While many others in her shoes are either roaming the streets for non-existent white-collar jobs; or turning themselves to nonentities, Adebola Ademilua, has carved a niche for herself, by thinking out of the box, to pioneer the production of locust beans seasoning in cube form.

Practicalising the popular maxim that necessity is the mother of invention, Ademilua, a Masters’ degree holder in Science Education, among other certifications, including in Information mad communication Technology, ICT, took her destiny in her hands by enabling into producing local food seasoning, locust beans, when jobs were not forthcoming.

And now, she has taken her ‘bizzare’ business to the next level by producing the local seasoning in cube form.

This, according to her in an interview with BBC Yoruba, to meet the taste of modern day consumers of the traditional food seasoning, who cannot stand the traditional smell of locust beans.

Narrating her foray into this ‘dirty’ business, Ademmilua, who is the Chief Executive Officer of Alapomeji Foods, disclosed that her inability to secure a paid employment pushed into the ‘iru’ (locust beans) business, despite holding a Masters’ degree among other foreign certifications.

The Ekiti State-born Ibadan resident, recounting her foray into the business told BBC Yoruba, “When I finished my studies, I searched in vain for paid employment; so, I thought hard about what I can do from the knowledge I’d gained from my studies. I decided to focus on locust beans.

“I went back to Ekiti to learn the intricacies of the production from my older sister. I didn’t need more than two training sessions before I picked the know-how, but I ensured that she was with me for my first two independent productions to put me through.”

And expectedly, when she started, she lost some of her friends who could not understand why she would descend so low to the level of making locust beans, after dialing to dissuade her.

Undaunted and in the bid not only to stand out and be innovative, but also to satisfy her customers, especially Nigerians in Diaspora, who love the local seasoning bit could not stand it’s offensive odour, she put her science background to task and researched into how to carve a niche for herself in the locust beans market.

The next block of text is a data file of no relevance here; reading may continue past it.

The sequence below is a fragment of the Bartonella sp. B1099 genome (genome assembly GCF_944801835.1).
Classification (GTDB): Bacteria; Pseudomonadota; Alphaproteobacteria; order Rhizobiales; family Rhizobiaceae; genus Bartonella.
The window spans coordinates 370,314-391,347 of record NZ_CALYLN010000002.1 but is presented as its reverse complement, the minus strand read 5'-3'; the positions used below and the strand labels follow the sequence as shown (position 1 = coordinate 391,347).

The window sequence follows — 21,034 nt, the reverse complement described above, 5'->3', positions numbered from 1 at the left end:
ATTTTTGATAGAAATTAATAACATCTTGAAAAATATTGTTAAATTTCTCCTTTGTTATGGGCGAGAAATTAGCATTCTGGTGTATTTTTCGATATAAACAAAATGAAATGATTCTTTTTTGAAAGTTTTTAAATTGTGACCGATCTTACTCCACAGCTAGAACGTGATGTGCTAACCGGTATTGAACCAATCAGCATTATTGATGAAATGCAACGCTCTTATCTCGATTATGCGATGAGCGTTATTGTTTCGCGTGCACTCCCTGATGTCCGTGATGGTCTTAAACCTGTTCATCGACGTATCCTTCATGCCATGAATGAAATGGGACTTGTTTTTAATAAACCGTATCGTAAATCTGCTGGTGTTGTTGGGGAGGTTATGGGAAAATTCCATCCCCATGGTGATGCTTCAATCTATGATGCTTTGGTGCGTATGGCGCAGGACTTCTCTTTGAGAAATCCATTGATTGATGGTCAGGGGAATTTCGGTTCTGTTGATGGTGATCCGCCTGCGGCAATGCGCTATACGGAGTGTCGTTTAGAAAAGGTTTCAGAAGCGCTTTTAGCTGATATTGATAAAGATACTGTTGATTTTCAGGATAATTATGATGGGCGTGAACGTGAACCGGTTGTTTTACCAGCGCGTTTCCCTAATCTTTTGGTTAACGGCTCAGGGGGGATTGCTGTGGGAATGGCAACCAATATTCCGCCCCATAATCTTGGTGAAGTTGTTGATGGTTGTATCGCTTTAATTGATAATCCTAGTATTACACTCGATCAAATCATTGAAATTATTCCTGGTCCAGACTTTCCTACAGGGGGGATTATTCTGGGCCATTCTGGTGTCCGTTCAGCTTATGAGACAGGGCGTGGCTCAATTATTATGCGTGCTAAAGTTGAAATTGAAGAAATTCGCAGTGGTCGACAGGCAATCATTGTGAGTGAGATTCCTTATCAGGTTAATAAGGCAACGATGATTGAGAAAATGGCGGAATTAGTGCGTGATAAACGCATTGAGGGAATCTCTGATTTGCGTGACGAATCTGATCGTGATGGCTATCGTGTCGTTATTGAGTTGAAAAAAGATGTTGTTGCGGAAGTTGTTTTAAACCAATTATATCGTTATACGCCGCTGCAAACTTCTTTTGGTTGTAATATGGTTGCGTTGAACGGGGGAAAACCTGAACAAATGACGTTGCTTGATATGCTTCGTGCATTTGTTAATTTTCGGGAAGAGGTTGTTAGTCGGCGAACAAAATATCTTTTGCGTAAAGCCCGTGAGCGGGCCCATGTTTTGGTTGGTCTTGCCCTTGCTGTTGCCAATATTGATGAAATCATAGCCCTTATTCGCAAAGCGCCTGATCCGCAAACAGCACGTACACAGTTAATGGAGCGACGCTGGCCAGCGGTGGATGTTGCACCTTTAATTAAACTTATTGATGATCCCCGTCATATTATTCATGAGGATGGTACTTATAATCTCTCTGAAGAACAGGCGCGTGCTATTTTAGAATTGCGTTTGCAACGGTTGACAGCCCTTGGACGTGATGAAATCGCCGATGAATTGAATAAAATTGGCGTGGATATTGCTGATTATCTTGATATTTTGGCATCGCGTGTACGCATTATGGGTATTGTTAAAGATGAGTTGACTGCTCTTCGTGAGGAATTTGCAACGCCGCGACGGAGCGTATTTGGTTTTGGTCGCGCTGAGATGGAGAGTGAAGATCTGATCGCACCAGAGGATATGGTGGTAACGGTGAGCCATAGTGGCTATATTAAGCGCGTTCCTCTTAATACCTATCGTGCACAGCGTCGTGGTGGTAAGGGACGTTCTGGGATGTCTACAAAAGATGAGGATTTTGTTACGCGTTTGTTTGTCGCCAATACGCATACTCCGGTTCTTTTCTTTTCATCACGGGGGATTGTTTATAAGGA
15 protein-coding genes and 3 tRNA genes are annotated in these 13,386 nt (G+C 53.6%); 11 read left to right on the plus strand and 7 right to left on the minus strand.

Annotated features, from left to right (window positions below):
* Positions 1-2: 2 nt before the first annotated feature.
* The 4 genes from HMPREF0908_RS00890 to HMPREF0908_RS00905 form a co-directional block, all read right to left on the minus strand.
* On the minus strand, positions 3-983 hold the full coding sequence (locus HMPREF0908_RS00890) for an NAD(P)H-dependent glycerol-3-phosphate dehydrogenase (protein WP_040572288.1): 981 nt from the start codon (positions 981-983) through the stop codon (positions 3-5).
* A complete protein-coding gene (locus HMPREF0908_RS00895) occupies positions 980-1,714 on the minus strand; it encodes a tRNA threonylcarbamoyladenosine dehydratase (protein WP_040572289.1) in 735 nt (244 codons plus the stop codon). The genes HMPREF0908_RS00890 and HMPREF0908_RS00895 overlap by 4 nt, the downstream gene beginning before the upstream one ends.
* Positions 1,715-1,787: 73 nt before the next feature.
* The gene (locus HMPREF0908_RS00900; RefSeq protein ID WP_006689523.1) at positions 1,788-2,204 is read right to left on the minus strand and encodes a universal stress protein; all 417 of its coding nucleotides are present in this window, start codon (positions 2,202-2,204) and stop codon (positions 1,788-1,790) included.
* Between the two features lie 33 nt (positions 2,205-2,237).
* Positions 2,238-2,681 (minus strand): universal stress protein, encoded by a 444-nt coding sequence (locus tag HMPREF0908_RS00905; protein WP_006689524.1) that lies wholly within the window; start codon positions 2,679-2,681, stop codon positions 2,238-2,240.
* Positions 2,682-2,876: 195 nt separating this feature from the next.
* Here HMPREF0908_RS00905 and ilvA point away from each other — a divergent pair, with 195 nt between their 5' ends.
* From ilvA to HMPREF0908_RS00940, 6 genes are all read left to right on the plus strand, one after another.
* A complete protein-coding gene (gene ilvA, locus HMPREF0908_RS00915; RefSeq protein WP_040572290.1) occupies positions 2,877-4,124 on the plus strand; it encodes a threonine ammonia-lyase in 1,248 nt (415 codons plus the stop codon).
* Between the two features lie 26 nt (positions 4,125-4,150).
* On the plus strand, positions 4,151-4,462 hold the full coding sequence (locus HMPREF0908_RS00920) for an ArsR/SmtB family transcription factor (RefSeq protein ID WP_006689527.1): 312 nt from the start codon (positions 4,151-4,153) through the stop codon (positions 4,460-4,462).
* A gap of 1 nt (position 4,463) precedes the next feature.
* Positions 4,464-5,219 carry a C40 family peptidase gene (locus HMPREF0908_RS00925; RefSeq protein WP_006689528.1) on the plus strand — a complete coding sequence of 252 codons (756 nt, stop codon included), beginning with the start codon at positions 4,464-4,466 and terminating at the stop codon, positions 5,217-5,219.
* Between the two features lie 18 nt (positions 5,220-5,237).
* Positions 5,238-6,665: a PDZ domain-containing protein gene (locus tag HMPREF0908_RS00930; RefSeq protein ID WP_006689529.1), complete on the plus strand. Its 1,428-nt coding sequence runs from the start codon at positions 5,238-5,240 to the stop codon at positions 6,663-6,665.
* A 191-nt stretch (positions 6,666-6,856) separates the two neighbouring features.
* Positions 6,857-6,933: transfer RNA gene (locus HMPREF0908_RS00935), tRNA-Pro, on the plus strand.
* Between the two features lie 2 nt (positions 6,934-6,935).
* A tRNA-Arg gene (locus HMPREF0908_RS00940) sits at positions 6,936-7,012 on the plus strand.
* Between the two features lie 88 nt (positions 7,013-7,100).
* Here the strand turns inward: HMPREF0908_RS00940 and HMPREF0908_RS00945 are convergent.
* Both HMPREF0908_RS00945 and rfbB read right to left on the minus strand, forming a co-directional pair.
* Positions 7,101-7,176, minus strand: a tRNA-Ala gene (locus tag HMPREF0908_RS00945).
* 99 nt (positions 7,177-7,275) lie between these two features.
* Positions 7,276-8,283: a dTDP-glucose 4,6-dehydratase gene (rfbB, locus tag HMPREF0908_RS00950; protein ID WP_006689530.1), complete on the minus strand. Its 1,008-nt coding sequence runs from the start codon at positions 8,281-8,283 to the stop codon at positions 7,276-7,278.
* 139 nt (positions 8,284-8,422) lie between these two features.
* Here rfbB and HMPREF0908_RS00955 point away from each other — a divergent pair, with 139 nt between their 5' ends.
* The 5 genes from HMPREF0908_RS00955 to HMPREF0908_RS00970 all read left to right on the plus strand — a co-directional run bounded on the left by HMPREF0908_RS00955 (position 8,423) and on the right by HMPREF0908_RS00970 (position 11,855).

She stated, “In the course of my research, some of my respondents claimed they love eating locust beans but are put off by the smell and manner of presentation, which some said made it look diabolical; so, I thought hard about how to make it appealing to all classes of consumers, without actually losing all of it’s nutritional values.

“I then came up with the idea of producing it in cube forms which will make it acceptable, like other food seasoning. This we have been able to do successfully, but the immediate challenge is lack of funds to produce the cubes in commercial quantities.”

Producing locust beans since 2016, Ademmilua siad that like every business, there have been challenges.

She siad, “The first challenge I had was that my friends stayed away because they felt locust beans production was beneath my status, considering my education and looks. Though it is tedious work, I was undaunted by what they said because that wasn’t going to put food on my table.

“The second challenge was financing, because I use pressure cooking to reduce the production stress. Locust beans production is a difficult process, taking like four days to complete just one production cycle. Sometimes I fall sick after production, but I’m gradually getting used to it now so that fear has been overcome.

“Thirdly, it consumes a lot of water during the production process so we had to sink a borehole to meet our water needs. The local women would ordinarily take the beans to a stream to wash, but for hygiene purposes, we don’t do that. We have our own water source here.”

Despite these challenges, Ademmilua has forged in and has successfully registered her business with all government approving agencies.

She, however, cannot but remember a memorable day in the course of her struggles in the business.

Going down memory lane, she recalled, “I’d gone to market my products to a prospective customer and he made lewd passes at me. I was infuriated, but soon shook it off as one of those things you encounter on the road to success.”

And today, Alapomeji Foods, with a staff strength of 12, working full time, undertakes no less than four production cycles monthly, dependent on received orders from clients both in Nigeria and the Diaspora.

With a first degree in Chemistry, Ademilua, had her Masters’ degree in Science Education and also had a diploma in ICT from HIIT, and other certifications from the United States and the United Kingdom.

She is a member of the American Chemical Society.

To Nigeria’s teeming unemployed youths, Ademmilua had this to say, “Look around you and find whatever you can do with the knowledge you have and whatever resources you have at hand. Never be afraid to start small. With prayers, determination and perseverance, you can start and become great in whatever you want to do.”

She urged the youth to look within for inspiration, think outside the box and be diligent in whatever they have to do without waiting for the government to provide jobs for them.


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